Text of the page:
They're known for writing and directing all their own movies, though in the case of "Bridge of Spies," the reins aren't in the Coen Brothers' hands.
The Minnesota-born filmmaking duo teamed up with the legendary Steven Spielberg for the new Tom Hanks film, which opens this Friday. In an unusual turn for the siblings, they wrote the script – but did not direct the movie.
With more Oscars between the three filmmakers than can fit on a mantlepiece, cinema-watchers are buzzing about the collaboration, with the Straits Times calling Spielberg and the Coens a "dream team."
According to the Wall Street Journal's "Speakeasy" blog, the writing-but-not-directing gig continues a trend of "for-hire work" the brothers began when they co-wrote the screenplay for Angelina Jolie's "Unbroken," a 2014 World War II epic about a U.S. olympian in a prisoner-of-war camp.
It's actually the brothers' second collaboration with Spielberg, though the first wasn't nearly as hands-on – the iconic director only executive-produced their adaptation of "True Grit," while they characteristically handled writing and directing duties.
Director Spielberg told WSJ the Coens came on board Bridge of Spies to "deepen an already cinematic screenplay" by British playwright Matt Charman, and that he interacted with the brothers only minimally, saying he "didn't want to get in the way of their process because it works so well."
A Cold War thriller
So, what's it about? In a nutshell, Bridge of Spies is an espionage thriller "set against the backdrop of historical events" and focuses on an American lawyer (played by Hanks) who is recruited by the CIA to "negotiate the release of a captured U-2 pilot," the official website says.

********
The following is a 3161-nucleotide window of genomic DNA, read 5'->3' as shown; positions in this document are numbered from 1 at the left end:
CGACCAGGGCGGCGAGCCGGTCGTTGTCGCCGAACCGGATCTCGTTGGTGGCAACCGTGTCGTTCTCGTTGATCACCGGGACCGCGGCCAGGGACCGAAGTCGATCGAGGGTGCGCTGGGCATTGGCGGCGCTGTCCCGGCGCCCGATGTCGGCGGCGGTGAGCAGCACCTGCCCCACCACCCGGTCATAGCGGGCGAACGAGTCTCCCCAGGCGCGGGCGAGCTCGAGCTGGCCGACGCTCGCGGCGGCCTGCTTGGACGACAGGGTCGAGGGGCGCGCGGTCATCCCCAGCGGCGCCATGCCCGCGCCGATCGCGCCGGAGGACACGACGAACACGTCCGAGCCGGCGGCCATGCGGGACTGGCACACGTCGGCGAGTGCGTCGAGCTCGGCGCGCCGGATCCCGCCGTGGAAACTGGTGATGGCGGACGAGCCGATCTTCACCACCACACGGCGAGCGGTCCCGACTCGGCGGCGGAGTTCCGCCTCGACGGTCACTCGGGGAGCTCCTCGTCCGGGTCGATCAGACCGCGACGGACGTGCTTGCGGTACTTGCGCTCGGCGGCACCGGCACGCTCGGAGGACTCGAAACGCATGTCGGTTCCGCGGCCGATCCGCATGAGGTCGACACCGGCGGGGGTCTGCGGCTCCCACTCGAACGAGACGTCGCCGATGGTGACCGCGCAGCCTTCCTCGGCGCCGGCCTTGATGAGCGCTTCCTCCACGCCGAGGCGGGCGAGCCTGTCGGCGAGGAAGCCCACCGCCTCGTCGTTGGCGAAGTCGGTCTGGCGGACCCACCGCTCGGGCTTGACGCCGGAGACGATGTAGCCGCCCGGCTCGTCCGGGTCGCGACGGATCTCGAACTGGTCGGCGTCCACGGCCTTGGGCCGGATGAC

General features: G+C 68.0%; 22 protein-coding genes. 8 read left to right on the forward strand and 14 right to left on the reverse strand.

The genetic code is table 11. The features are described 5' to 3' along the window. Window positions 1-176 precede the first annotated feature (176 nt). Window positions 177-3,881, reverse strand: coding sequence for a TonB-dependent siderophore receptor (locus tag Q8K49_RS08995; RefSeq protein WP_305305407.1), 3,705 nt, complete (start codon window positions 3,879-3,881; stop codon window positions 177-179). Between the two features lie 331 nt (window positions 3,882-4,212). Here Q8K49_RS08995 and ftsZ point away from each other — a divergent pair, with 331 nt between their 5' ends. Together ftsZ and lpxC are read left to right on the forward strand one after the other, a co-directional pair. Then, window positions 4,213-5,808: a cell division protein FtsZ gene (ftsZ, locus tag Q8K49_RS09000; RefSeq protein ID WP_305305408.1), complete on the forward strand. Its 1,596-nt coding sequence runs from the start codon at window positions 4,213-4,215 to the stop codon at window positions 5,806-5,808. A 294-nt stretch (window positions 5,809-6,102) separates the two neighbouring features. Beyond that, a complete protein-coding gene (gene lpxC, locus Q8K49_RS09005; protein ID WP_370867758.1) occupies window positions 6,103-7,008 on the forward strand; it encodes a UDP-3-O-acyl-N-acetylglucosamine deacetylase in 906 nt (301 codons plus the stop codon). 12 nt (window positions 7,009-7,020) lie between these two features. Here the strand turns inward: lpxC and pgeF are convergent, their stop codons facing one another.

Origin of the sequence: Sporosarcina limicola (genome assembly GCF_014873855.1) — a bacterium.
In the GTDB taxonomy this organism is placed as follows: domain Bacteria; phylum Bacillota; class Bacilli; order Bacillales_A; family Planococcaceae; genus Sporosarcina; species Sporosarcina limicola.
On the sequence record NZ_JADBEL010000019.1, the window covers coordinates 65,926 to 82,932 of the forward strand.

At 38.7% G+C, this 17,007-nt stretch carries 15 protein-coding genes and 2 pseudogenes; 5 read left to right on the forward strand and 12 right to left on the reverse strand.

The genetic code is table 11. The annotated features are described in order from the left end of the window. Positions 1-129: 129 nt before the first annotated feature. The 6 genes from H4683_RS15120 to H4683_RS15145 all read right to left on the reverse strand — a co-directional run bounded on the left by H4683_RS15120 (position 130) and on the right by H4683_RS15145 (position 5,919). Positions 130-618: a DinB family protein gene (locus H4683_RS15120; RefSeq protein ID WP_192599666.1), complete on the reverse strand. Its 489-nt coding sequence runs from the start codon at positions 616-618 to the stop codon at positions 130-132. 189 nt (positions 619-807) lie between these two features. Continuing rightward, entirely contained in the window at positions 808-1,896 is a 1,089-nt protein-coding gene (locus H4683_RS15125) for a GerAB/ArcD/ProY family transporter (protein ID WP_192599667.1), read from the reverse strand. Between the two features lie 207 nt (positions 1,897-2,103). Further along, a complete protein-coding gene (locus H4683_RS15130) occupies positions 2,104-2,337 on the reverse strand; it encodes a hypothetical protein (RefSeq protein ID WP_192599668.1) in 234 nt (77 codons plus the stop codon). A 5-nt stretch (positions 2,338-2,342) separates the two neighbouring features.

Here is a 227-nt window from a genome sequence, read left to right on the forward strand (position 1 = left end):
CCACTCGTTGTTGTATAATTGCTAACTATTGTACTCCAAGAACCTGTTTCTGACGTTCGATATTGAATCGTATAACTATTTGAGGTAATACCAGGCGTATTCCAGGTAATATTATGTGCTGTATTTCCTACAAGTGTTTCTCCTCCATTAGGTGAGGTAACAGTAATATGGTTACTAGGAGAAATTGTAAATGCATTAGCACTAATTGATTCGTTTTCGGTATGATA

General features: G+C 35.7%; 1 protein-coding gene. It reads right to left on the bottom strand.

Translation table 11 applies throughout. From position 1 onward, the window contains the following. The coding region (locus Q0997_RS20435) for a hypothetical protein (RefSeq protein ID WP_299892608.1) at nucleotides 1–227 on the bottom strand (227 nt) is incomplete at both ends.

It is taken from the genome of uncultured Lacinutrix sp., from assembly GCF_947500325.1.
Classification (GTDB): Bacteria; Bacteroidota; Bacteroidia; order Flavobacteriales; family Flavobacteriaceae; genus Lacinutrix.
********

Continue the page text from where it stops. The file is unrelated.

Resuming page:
If the reviews are any indicator, the money Hollywood spent bringing Spielberg and the Coen Brothers together was well worth it: the New York Times called the film a "gravely moody, perfectly directed thriller," and USA Today says it "hits the spot."
In its four-star review, the Star Tribune says that although the Coens "tone down" their characteristic sardonic irony for the serious film, their signature style is still apparent with "a supply of pithy banter."
A busy time for the Coens
None of this is to say that the famous siblings, who were born in Minneapolis and grew up in St. Louis Park, are giving up the director's chair anytime soon.
The trailer for their upcoming film, "Hail, Caesar!", debuted last week.
Vox says it has fans "pumped," and commented that the movie – about a kidnapped 1950s Hollywood megastar – "already seems like it might be the most Coen-y Coen brothers movie in a long time."
It debuts this February. Have a look at the trailer: